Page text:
Prairie Island community supports health by reclaiming cultural traditions
The Three Sisters stood tall in the garden, a living symbol of the Prairie Island Indian Community's efforts to reclaim cultural, spiritual and social traditions that were suppressed due to injustices forced upon American Indians by the United States government.
There was a special area for the Sisters (Dakota Yellow Flour corn, Cherokee Trail of Tears beans and Lakota squash) in a plot used to grow vegetables for the Prairie Island community. About a block away was the Elder's Cultural and Medicinal Garden, which featured about 30 native plant species with cultural/medicinal uses and nearly 15 to 20 more native prairie species that promote pollinators and healthy soil.
They both were part of an effort by the Tribal Statewide Health Improvement Partnership to support health in the community by reclaiming traditional Native food systems and cultural practices.
"Indigenous diets encourage active, healthy lifestyles," said Nicole Staudt, Prairie Island’s Tribal SHIP coordinator. "In American Indian culture, food is medicine for the body, mind and spirit and that’s what we’re trying to teach."
Connecting food with cultural traditions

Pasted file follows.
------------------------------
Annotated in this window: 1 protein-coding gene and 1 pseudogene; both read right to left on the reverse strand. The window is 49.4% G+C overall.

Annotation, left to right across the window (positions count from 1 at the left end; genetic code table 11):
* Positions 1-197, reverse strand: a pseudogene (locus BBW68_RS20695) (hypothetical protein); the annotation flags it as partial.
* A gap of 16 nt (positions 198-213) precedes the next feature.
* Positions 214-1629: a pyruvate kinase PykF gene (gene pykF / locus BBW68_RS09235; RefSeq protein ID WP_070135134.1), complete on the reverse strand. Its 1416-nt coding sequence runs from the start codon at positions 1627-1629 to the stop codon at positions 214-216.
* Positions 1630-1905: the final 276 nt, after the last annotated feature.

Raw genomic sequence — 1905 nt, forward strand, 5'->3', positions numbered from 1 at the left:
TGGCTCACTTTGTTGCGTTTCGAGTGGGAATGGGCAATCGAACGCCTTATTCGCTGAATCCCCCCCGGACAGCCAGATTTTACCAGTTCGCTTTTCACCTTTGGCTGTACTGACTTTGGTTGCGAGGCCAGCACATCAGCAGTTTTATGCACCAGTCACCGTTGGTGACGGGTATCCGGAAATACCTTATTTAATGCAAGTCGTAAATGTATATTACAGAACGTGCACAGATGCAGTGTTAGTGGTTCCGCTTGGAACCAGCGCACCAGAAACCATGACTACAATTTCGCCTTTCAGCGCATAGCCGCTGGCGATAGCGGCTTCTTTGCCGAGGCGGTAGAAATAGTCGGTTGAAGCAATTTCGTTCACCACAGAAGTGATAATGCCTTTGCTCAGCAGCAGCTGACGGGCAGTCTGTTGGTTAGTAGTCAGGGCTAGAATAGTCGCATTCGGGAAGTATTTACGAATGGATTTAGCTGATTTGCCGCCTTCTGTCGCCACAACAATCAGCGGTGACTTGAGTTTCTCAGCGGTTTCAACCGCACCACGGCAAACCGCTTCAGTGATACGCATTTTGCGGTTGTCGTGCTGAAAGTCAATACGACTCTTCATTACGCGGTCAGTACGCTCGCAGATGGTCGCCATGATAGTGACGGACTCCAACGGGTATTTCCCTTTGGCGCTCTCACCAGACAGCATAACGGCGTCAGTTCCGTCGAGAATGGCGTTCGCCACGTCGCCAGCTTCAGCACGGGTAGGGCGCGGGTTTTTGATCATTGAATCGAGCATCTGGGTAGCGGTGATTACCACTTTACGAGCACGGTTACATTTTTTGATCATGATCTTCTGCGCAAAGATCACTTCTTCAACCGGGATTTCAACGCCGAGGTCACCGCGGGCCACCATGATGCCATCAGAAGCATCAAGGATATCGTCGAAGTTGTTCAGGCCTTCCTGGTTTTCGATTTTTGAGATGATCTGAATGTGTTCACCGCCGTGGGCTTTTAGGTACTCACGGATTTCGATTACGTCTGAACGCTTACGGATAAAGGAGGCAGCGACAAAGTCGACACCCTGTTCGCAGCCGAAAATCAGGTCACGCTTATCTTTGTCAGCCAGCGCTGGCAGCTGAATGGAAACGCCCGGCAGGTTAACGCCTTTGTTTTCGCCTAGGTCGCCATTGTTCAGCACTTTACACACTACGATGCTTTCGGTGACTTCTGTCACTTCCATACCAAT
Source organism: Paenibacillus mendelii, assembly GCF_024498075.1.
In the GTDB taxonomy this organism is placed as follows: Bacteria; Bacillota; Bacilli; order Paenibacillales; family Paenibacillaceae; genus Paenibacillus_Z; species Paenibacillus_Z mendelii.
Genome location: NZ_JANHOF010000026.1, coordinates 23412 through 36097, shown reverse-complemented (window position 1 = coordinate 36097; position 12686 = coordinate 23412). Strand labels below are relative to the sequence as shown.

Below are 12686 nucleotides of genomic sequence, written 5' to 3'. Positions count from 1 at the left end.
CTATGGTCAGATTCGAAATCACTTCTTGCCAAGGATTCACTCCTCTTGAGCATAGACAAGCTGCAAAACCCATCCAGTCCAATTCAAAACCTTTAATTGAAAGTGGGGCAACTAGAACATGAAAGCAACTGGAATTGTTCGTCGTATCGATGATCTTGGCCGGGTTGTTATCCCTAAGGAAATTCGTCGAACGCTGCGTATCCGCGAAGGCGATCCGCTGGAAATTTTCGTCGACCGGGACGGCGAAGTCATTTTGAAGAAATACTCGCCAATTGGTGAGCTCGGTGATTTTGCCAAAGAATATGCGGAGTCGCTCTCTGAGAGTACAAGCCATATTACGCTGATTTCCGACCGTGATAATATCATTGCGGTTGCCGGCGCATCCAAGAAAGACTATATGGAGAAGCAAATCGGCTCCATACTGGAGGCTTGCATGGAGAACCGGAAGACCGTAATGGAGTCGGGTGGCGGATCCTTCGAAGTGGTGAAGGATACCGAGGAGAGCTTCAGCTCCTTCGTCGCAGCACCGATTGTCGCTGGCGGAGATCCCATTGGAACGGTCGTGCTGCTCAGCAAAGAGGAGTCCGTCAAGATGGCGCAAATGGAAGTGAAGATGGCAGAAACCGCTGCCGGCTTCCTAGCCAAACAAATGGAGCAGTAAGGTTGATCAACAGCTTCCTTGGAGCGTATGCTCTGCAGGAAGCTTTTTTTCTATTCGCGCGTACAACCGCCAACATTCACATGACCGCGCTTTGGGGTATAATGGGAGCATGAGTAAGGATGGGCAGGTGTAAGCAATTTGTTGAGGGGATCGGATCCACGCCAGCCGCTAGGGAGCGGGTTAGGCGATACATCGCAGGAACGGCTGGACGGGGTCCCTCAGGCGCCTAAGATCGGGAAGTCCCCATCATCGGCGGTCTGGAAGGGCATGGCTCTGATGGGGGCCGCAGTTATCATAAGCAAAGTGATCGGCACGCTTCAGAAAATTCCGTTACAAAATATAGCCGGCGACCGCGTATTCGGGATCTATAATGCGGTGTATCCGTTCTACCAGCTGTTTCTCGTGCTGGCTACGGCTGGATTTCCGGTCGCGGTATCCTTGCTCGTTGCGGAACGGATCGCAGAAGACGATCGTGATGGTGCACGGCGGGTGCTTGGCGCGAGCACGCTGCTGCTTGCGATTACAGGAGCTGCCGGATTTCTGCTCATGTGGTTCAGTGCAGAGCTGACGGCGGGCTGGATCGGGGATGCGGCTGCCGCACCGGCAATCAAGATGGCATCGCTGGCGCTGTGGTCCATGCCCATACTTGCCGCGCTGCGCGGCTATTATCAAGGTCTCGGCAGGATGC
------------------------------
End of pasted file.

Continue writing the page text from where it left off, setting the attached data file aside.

Sarah Gorter, a Prairie Island nutritionist, taught the community's youth (ages 6 through 15) last summer how to collect and prepare food from what’s grown in the community, focusing on their cultural and spiritual significance while also teaching healthy ways to prepare the food.
This was the first year Gorter taught the classes, which continued after the growing season by using produce that has been frozen or preserved. Going forward, Gorter wants to include adult tribal members who will share customs and traditions with younger generations.
"We want to show how these foods and medicines can reconnect them to their culture," Staudt said.
The Elder's Cultural and Medicinal Garden incorporated the Dakota language by having individual signs that teach the Dakota name and cultural use for each plant.
Traditional tobacco was also grown. The primary purpose for this tobacco is ceremonial, and it is used as an offering of gratitude and prayer to the Creator whenever something is harvested from the gardens.
The Three Sisters are a lot like the American Indian traditions they represent - together they are stronger, more sustainable and healthier. Sister corn provides a trellis for the pole beans to climb upon; Sister bean pulls nitrogen from the air; and the vines of Sister squash prevent weeds and preserve moisture for all three.
The community is already looking ahead to the next growing season, with plans to use both gardens even more with youth summer school and cooking classes.